Rank: Super forum user
Brian Hagyard

Originally Posted by: jcollins Go to Quoted Post

Thanks, Brian.  I've sent messages to a couple of suppliers to see if they have any contacts in Scotland - as I need a trainer to bring the equipment with them for the session (no budget to buy it ourselves). 

Right had not realised you wanted a trainer who used it - thought you had bought the kit. In that case i would just ring up a few trainers who offer onsite fire extinguisher training. Have to agree with Messey -having used both you cannot beat the real thing! The only advantage with the laser sets is that they dont create a mess and so you can use in an office environment and use over and over again. 

Messey  
#7 Posted : 09 August 2022 19:25:01(UTC)
Rank: Forum user
Messey

I will get off the fence on this one. I would never ever use one of these training aids as I do not believe they bring anything useful to the party.

I looked at purchasing one for a big contract I won. But it soon became clear that their main use would be for me to use them as a marketing tool to sell my training to an unsuspecting client using the technology as an advantage for his business. No mess, no refilling of his extinguishers, no need for outdoor space or good weather - what's not to like?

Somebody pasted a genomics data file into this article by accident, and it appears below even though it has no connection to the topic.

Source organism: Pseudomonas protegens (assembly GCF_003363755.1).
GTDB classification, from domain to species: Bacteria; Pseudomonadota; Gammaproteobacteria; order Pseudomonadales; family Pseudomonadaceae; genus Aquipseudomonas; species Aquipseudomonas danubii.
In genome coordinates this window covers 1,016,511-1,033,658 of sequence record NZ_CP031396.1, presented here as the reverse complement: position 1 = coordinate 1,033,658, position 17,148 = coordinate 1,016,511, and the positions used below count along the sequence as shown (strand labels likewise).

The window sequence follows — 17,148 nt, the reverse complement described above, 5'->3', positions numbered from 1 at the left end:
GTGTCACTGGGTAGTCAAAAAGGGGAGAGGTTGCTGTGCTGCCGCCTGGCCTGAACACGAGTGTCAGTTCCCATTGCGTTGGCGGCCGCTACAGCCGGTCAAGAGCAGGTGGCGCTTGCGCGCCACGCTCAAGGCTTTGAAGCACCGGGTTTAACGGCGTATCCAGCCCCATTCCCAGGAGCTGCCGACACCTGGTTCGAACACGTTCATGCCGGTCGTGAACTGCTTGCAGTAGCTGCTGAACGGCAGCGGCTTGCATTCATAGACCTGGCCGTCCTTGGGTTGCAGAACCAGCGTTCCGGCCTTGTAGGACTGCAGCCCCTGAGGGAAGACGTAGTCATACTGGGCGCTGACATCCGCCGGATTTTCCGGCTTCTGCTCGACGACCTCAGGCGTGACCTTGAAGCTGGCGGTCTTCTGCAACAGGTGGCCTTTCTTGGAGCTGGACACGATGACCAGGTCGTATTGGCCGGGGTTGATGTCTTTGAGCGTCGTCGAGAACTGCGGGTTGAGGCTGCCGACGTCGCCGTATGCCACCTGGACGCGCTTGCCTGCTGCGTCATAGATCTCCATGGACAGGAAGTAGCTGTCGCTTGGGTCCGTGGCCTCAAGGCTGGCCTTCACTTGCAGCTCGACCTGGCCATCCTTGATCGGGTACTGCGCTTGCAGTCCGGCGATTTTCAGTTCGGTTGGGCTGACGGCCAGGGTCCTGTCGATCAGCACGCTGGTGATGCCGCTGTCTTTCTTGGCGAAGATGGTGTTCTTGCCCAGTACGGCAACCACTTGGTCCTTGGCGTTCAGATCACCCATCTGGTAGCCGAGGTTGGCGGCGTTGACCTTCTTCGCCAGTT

For me its is so unrealistic it's positively dangerous. Staff are using a lightweight electronic 'toy' , so get no value of the weight, size and difficultoes in moving an extinguisher thay will find in their workplace. The gimmicky one will not resemble it. The 'flames' are a joke and in any case, its the smoke one needs to concentrate on when training others.

I honestly think a dry 'show and tell' supported by a quality video is sufficient for low and some medium risk premises. Staff get to pick the unit off the wall, judge the weight and see where the pin is. After that, its pretty much an aerosol can and we all know how to use them.

Frankly operating an extinguisher is easy, its doing it safety that is the art. That includes where its to hazardous, not using it at all and evacuating, plus making sure your escape route is clear, smoke development  etc etc.

This can all be done with a show and tell, lecture and roleplay, so there's no real use for the electronic game type traing aid

It is just my opinion and of course others will have an alternative view.

​​​​​​​If you want to tick a box to say your staff are trained, use an electronic game. But if you want to deliver quality training with no gimmicks or distractions, there is no need (in low risk premises) for anything than a competent trainer and standard training infrastructure